Join me in the timely interdisciplinary study of infectious disease outbreaks and pandemics. This course provides students with an introduction to domestic and international disease outbreaks, methodologies for public health investigation and response, and programs for pandemic preparedness. We will study the disease ecology and societal response to outbreaks such as Covid-19, Ebola, “Mad Cow” disease, and HIV/AIDS. The instructor was an Epidemic Intelligence Officer (a.k.a. “disease detective”) with the Centers for Disease Control and Prevention and will prioritize learning from case studies of real-world outbreak investigations.  In the end, students will gain an understanding of the staggering health challenges posed by human-animal interactions, social inequality, and environmental contamination, as well as the intervention strategies that have been developed to confront them.

 

HP 3152: History of U.S. Military Theory and Operations
Instructor: Geordie Beal
Honors College Attributes: Upper-Division Elective
USP attributes: none
A&S attributes: none
This course will explore the history of military thought and how it was applied to strategic and operational practice in the United States from the colonial period to the present.  While many general history courses cover specific wars from the political level, this course will focus at the military strategic and operational levels of war.  Basically put, the course will consider how the military executed the government's strategic guidance.  It will provide us a means to appreciate, consider, and debate how well the military served the nation.  This course will introduce students to a variety of the most important doctrines and theories in U.S. military history; from combined arms operations, through the American interpretation of Napoleonic practices, Sherman’s “hard hand of war,” to development of operational design and multi-domain operations.  At the conclusion of the course, students will understand how the American way of war has evolved and be able to articulate in a scholarly manner how the military applied doctrine in the support of the nation’s goals.  Grades will be based on submitted research papers (using primary and secondary sources), individual and group presentations (battle studies), class participation and short online quizzes.  Initial coordination has been done to conduct one of the battle studies at Ft. Laramie (or another site) – tentatively scheduled for Oct. 15th.  If the battlefield visit is not possible, the class will conduct a virtual battlefield visit.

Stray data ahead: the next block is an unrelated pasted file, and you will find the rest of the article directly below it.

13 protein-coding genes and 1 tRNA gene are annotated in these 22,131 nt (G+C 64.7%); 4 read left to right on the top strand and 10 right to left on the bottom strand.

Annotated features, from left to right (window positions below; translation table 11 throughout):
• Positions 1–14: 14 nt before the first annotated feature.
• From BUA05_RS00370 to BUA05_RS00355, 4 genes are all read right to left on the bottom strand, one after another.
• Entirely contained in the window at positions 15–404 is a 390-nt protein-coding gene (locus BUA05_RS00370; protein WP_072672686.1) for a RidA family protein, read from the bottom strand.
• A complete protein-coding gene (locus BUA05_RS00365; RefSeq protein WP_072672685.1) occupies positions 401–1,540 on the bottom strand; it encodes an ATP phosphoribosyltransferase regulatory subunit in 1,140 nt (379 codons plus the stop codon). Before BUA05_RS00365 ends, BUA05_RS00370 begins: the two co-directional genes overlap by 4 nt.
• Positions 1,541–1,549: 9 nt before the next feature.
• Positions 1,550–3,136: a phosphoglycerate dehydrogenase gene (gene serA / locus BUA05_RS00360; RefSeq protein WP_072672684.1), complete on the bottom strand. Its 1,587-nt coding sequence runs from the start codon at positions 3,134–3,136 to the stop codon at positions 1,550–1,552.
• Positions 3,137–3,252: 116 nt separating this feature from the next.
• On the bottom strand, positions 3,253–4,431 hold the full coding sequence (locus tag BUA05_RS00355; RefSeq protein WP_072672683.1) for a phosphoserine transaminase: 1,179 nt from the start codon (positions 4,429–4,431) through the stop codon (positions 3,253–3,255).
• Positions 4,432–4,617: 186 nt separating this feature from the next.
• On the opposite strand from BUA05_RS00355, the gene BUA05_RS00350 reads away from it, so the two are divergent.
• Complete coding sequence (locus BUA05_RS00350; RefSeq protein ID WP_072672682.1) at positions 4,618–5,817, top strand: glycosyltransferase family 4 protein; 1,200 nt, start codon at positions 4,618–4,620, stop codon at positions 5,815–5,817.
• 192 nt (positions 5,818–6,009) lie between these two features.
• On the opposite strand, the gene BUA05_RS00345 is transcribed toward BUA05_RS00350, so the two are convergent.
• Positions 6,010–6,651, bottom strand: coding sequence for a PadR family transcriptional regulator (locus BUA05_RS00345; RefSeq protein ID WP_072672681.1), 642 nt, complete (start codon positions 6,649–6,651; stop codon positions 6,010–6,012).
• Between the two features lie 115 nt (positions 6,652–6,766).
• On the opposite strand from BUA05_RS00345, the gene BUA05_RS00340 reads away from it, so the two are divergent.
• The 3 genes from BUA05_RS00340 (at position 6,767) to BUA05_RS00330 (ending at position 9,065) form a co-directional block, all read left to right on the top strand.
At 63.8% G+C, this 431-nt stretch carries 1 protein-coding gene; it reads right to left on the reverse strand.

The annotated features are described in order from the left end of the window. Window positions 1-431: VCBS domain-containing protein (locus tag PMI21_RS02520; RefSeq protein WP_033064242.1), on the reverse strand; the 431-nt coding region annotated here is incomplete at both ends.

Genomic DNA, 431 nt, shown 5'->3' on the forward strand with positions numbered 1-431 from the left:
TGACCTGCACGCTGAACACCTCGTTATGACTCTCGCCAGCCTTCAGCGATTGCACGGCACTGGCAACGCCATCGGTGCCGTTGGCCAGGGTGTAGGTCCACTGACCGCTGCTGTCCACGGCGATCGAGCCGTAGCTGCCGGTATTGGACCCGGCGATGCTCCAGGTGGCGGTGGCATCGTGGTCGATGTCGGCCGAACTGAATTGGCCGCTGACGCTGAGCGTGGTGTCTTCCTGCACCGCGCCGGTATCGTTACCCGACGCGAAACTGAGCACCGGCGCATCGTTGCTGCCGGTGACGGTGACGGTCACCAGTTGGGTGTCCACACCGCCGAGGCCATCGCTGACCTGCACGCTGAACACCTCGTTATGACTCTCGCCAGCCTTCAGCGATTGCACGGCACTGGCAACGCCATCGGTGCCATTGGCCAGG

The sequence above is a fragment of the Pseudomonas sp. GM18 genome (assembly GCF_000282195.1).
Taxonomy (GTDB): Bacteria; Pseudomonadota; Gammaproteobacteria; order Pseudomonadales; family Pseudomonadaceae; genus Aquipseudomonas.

HP 3152: Hunting 
Instructor: Ann Stebner Steele 
Honors College Attributes: Upper-Division Elective
USP attributes: none
A&S attributes: none

Hunting plays a prominent role in the culture and traditions of many people in the American West and across the globe. However, nationally the number of hunters has declined in recent years, and many people believe hunting is unethical. How can we explain these two realities? What makes hunting such a powerful and defining tradition for some while others find it alien or even appalling? Is hunting a viable means for procuring food? Does it offer value, economically or culturally, to our communities? How does the practice of hunting play into questions of sustainability, conservation, and land use?  Together in this class, we will create an open, supportive community that allows us to explore these questions through lenses of personal experiences and various academic disciplines (e.g., philosophy, economics, ecology, rangeland management, anthropology, and narrative writing and storytelling). For a bit more exploration on what this course will tackle check out Professor Stebner-Steele's blogpost titled "Why I hunt."

 

HP 3153: Picturing Mental Illness in Art, Film and Literature
Instructor: Breezy Taggart
Honors College Attributes: Upper-Division Elective
USP attributes:
none
A&S attributes: none